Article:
The mail function has been disabled by an administrator.

Life in an 8m² Room

Melissa finds the perfect study abroad roommate.

I told them they were crazy. “I’ll never share a room with anyone, I need my own space.” Something I thought I had successfully avoided in my undergrad, the effortless room option found me signing a contract and picking up my keys for my new dorm room. Enter my good friend Léa.

We weren’t supposed to live together. After finding ourselves living in the same house in Denmark and spending all of our time with each other, we decided it would be best to live in separate rooms, to meet new people and expand our horizons a little.  But, somehow the universes aligned and decided we should live together once again.

And it’s awesome.

The entire semester working out to just over one month’s rent in Denmark and the simplicity of only having to cross the street to get to class made the decision to change my opinion on a shared room much easier. Who am I to say that I can’t share a small space with anyone if I’ve never tried?

And yet somehow, everything works. We have the same class schedule, so worrying about waking each other up is not an issue. When my early rising and late night habits do get in the way (I guess I don’t sleep?), I tiptoe around trying not to make noise.

Sitting here, I like the space we’ve created for ourselves. I don’t have to call her to go into the city and explore, I just have to turn around and say, “Let’s go.” We thought we would get tired of each other, fearing spending too much time together would cause conflict.  If anything, we are together more than ever.

Sometimes, we chat into the late evening full of inspiration and ideas, dreading having to wake up for class in the morning. We’ve accepted the fact that we love the same things in life, making for a pretty great roommate experience.

I don’t have to wonder to myself if she will be home and whether I can finally have the place to myself because I already know what her plans are. We do have separate lives and don’t spend every waking moment together; we make sure we work on separate projects for our courses and try to pursue separate activities. (It’s not our fault we enjoy the same art exhibits, concerts and ice cream!)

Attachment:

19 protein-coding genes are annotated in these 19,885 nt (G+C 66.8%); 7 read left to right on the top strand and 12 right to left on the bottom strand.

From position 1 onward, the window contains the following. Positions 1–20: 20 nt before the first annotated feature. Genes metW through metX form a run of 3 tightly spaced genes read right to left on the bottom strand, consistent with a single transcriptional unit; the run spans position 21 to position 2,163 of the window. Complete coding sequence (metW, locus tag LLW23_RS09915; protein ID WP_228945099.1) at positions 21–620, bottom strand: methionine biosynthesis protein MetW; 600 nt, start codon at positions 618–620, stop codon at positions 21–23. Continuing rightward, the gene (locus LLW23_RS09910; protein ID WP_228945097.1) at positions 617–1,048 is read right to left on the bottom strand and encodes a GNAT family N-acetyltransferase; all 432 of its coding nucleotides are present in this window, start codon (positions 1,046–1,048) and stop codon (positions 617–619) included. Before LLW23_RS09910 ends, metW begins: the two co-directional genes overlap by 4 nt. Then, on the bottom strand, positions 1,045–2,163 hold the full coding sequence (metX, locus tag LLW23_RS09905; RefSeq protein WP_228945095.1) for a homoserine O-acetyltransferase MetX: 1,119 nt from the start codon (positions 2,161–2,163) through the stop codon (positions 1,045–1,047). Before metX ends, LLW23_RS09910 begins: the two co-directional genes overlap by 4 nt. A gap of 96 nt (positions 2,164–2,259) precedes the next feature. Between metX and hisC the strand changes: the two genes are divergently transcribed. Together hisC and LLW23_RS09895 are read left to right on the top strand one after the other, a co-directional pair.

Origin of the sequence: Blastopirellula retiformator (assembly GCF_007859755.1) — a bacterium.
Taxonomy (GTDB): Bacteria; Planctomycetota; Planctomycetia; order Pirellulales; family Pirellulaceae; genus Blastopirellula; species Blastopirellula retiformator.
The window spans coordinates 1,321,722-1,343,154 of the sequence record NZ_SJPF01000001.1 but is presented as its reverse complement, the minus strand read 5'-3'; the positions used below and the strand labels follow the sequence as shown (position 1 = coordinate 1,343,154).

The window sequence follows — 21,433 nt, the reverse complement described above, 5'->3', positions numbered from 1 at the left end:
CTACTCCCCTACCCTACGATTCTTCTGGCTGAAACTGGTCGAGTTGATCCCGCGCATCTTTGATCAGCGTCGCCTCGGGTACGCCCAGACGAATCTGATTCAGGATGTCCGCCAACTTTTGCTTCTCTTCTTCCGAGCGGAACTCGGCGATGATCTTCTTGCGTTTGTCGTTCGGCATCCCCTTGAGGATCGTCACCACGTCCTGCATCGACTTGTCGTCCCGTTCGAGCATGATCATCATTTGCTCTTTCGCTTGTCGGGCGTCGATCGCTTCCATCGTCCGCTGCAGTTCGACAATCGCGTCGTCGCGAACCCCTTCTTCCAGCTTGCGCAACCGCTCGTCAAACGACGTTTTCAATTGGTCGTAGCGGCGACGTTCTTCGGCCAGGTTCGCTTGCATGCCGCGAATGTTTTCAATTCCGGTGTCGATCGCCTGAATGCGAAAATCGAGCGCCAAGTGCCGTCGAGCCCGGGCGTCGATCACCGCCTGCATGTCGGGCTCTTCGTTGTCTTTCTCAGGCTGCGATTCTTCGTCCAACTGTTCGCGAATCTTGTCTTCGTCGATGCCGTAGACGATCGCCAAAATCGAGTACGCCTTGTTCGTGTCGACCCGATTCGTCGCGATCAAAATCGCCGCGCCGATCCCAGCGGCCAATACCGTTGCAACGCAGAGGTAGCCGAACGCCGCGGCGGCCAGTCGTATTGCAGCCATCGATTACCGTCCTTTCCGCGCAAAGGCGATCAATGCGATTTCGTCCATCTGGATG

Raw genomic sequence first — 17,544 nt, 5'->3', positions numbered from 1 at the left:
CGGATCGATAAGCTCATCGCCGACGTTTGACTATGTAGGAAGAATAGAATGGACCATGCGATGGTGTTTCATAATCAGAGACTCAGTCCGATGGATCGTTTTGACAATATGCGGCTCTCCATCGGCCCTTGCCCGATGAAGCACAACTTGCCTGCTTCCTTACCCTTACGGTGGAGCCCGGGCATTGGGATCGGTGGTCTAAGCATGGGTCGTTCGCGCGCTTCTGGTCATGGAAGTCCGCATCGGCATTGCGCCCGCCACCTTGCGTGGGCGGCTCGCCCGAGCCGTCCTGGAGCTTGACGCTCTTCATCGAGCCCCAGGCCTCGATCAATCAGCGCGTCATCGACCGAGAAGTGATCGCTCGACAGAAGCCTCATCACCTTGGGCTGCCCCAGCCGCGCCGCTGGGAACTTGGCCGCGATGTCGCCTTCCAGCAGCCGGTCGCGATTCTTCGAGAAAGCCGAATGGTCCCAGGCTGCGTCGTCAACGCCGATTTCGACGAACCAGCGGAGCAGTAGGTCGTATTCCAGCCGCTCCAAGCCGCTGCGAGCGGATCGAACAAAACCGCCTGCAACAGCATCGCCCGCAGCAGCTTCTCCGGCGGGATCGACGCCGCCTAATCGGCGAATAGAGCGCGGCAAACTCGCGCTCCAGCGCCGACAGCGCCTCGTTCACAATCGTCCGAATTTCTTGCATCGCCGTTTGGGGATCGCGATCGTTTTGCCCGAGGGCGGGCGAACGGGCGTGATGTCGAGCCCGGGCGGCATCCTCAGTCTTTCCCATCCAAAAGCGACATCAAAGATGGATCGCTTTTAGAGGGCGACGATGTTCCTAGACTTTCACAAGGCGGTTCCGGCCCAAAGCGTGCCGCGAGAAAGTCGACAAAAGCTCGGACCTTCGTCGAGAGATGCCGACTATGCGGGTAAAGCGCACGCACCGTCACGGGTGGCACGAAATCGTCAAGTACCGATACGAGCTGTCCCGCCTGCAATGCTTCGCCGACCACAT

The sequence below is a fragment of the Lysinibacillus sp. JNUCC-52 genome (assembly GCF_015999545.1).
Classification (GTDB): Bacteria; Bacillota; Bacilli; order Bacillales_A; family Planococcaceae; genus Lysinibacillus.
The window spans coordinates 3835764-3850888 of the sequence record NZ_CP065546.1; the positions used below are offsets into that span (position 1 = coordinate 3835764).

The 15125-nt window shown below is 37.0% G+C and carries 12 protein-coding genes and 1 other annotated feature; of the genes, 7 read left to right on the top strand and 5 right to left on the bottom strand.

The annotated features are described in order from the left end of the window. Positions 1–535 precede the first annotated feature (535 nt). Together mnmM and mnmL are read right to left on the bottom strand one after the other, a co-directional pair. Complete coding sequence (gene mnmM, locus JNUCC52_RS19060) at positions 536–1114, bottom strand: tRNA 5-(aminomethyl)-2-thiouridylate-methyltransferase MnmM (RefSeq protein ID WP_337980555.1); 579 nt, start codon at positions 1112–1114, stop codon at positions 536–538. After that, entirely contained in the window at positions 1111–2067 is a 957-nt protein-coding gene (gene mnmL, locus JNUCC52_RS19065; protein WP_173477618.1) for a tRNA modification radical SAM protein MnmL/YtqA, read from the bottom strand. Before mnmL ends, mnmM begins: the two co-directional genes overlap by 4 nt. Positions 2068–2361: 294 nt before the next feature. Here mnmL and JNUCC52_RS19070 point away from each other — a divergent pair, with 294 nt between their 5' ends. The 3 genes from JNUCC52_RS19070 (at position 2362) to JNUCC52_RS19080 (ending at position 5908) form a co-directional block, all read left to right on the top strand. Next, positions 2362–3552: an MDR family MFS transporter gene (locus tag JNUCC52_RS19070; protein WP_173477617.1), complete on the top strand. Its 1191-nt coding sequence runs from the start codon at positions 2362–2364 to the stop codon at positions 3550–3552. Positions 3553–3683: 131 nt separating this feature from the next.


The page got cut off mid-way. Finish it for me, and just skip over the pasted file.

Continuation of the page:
While the paper-thin walls make the Spanish fiestas upstairs a burden to listen to on nights before exams, and the laundry machines for the building are always malfunctioning, I’m actually going to miss this place when I leave.

As for Léa, I know we will end up living together next semester in Spain, whether we want to or not. Soon, we will be having our own fiestas.

Add this article to your reading list
Published in Study Abroad Blogs
Tagged under
Melissa Gagne

Born and raised in Thunder Bay, Ontario, Melissa Gagne has always had a knack for finding adventure. After completing her undergrad in Toronto, Melissa ventured off to South Korea for a year to teach English. She is now on her way to Europe to begin her Masters in Tourism through the Erasmus Programme, which will take her to Denmark, Slovenia and Spain.

Website: hereandtherelocally.wordpress.com/

Join the Verge Community

Verge Magazine Membership

Join our community of savvy travellers and put nearly two decades of inspiring articles, authoritative information and expert advice to work for you.

Show me more > Login >


Travel Intelligence Bulletin


The latest openings overseas—direct to your inbox.

Subscriber Login


Travel with purpose; travel for good. Articles, resources and events for ethical and meaningful travel, volunteering, working and studying abroad.

Verge believes in travel for change. International experience creates global citizens, who can change our planet for the better. This belief is at the core of everything we do.

Like what you see?

Follow us on social media